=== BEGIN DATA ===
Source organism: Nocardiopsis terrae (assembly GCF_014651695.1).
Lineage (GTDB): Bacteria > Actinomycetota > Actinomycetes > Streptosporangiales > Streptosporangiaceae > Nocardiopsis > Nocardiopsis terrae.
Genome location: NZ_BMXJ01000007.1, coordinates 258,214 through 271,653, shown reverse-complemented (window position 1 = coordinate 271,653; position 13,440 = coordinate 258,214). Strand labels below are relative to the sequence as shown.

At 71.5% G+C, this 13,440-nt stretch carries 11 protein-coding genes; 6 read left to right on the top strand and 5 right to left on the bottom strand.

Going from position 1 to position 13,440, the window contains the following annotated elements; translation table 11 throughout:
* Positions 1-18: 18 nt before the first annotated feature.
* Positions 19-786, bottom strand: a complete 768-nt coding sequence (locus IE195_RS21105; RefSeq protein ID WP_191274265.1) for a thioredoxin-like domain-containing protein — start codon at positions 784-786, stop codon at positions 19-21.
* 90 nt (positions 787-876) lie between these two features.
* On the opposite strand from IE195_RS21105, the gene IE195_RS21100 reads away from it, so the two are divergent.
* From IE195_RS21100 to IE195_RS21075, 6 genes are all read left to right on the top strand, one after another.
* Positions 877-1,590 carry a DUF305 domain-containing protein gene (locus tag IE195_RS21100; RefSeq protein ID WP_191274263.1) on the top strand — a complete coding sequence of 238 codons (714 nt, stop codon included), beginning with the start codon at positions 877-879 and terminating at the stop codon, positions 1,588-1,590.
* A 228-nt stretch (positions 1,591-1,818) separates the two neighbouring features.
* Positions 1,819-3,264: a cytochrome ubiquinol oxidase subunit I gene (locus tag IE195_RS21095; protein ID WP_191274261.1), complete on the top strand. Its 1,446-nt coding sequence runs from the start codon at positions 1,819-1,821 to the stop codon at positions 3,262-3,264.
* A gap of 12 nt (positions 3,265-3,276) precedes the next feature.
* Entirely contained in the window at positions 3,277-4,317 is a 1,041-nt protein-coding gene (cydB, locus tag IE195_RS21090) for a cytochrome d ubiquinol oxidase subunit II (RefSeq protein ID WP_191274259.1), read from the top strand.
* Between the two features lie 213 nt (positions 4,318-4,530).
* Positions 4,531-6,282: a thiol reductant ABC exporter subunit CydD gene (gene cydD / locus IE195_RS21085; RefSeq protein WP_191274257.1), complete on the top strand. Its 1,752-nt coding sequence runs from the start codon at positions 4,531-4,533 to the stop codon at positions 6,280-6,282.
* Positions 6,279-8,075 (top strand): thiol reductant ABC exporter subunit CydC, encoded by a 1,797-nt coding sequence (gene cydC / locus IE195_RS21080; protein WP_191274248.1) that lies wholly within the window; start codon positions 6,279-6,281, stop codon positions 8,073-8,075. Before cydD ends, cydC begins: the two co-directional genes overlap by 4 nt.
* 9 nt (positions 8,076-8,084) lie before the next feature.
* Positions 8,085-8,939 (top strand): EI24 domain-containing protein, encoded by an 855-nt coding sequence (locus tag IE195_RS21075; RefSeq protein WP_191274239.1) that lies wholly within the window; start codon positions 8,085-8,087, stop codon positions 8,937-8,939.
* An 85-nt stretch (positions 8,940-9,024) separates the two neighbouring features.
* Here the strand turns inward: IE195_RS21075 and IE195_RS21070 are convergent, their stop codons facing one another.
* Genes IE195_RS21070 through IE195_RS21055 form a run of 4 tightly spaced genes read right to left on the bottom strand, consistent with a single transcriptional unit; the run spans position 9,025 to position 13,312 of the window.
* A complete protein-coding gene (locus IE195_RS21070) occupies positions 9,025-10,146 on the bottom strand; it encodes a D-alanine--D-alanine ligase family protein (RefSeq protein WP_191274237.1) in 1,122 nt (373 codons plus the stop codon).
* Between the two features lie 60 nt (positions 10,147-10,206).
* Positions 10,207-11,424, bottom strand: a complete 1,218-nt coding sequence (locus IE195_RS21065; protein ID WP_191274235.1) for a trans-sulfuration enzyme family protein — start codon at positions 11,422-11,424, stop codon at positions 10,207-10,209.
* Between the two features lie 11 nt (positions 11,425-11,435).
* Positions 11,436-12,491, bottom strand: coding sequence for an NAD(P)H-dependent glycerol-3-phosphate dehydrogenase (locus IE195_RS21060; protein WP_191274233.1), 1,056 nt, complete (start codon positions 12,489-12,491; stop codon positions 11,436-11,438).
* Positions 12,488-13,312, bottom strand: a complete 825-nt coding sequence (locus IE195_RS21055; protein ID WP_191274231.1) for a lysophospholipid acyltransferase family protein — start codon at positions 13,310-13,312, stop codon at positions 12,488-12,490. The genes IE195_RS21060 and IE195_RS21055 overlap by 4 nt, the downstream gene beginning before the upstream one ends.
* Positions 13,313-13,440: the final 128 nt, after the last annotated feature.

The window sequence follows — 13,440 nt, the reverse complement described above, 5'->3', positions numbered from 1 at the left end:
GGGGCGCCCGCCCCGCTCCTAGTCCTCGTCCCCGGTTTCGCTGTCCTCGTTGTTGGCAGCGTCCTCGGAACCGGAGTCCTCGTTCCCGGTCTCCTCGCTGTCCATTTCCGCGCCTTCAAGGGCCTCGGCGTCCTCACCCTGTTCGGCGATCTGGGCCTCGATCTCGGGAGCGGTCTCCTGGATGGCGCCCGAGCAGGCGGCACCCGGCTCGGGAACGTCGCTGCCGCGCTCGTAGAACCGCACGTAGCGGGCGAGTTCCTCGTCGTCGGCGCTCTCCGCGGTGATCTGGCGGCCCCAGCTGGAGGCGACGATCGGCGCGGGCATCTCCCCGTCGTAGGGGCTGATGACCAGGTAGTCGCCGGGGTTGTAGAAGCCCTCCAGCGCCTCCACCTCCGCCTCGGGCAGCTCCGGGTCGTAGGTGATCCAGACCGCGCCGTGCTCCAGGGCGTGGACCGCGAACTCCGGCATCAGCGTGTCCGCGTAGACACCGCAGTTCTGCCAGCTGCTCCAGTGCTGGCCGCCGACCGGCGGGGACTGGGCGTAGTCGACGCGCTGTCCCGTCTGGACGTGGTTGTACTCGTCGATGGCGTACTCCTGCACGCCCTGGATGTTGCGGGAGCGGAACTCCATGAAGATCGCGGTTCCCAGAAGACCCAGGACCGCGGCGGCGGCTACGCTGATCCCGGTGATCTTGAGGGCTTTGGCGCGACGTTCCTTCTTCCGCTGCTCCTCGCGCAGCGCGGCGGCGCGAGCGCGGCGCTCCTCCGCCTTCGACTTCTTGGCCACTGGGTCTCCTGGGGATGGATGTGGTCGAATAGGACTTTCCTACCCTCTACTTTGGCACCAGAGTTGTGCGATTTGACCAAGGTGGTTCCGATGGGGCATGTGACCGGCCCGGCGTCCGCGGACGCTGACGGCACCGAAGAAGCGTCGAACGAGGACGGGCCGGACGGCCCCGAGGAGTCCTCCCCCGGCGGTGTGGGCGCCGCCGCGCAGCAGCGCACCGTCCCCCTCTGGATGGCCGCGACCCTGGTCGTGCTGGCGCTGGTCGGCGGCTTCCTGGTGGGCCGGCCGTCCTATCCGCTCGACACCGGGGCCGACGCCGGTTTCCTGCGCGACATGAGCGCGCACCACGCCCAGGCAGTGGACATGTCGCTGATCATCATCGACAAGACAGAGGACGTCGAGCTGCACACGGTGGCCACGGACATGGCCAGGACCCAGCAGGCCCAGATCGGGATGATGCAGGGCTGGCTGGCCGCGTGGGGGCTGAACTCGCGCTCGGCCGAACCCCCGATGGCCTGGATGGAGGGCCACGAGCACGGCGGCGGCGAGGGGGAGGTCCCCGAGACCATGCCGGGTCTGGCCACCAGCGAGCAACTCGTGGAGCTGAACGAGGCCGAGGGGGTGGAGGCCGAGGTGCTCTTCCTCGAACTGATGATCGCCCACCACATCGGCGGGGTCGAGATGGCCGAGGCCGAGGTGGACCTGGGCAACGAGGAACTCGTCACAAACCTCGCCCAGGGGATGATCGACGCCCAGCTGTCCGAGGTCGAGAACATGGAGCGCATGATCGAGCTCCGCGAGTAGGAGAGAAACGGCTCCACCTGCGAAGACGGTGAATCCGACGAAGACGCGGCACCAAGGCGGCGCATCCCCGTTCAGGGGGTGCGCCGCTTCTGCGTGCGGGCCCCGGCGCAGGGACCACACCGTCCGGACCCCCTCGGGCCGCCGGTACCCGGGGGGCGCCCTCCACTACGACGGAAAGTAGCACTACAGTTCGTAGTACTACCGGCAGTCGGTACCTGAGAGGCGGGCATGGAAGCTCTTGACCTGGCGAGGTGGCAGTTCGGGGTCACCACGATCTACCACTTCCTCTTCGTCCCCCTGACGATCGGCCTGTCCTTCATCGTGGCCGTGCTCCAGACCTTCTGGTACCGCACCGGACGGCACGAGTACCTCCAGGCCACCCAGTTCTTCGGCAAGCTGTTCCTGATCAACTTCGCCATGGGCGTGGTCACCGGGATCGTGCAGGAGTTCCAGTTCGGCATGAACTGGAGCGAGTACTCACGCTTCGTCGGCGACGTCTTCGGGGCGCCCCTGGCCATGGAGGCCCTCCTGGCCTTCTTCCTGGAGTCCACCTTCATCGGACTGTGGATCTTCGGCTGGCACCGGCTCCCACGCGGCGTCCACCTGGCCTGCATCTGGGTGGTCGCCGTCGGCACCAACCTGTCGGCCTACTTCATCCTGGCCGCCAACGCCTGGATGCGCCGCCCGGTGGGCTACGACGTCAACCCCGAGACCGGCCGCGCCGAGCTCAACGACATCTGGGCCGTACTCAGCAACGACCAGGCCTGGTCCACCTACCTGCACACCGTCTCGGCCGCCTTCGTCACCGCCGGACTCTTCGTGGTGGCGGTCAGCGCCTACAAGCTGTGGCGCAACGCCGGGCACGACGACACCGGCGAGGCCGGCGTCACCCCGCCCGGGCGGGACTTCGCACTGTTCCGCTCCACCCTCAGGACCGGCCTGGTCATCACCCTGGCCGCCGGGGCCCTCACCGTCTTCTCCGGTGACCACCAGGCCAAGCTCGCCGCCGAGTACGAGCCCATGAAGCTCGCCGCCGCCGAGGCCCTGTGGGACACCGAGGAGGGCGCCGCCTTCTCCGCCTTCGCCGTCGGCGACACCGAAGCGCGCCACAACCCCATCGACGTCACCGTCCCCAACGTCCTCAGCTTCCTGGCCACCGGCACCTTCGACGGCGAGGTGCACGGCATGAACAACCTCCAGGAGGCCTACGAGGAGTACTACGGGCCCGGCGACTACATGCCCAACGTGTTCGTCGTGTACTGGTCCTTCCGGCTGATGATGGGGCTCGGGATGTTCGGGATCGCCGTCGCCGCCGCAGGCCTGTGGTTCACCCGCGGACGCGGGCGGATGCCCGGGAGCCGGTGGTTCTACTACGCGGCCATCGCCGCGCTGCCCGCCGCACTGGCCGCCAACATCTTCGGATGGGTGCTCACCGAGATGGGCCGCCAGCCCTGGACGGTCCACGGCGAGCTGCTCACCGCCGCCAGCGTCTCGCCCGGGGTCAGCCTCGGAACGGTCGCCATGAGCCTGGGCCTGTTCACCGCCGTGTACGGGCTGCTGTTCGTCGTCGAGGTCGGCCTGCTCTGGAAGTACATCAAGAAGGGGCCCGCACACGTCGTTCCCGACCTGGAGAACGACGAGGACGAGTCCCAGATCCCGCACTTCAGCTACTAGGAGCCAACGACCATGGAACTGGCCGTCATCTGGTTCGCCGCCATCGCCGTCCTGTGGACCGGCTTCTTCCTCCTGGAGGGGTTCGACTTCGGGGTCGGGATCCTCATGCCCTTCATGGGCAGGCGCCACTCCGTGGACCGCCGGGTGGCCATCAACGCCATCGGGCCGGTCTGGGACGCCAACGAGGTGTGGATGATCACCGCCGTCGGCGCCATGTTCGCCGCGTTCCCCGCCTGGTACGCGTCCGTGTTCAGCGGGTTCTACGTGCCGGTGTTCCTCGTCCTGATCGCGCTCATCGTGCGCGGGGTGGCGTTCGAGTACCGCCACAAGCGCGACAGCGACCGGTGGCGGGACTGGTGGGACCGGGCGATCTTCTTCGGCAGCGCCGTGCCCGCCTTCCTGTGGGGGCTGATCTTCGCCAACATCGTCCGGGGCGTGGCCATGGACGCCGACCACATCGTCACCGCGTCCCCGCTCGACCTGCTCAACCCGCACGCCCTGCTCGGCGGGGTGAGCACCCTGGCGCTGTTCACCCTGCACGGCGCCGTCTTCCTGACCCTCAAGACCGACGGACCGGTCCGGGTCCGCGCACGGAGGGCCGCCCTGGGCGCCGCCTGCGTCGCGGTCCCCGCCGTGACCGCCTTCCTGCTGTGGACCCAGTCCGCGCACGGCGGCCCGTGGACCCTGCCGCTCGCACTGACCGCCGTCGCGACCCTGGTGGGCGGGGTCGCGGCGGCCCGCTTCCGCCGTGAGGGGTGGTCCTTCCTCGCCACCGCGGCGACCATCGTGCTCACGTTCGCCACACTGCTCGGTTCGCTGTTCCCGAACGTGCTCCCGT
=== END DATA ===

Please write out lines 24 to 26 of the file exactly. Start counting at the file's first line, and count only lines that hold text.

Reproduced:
* A complete protein-coding gene (locus IE195_RS21070) occupies positions 9,025-10,146 on the bottom strand; it encodes a D-alanine--D-alanine ligase family protein (RefSeq protein WP_191274237.1) in 1,122 nt (373 codons plus the stop codon).
* Between the two features lie 60 nt (positions 10,147-10,206).
* Positions 10,207-11,424, bottom strand: a complete 1,218-nt coding sequence (locus IE195_RS21065; protein ID WP_191274235.1) for a trans-sulfuration enzyme family protein — start codon at positions 11,422-11,424, stop codon at positions 10,207-10,209.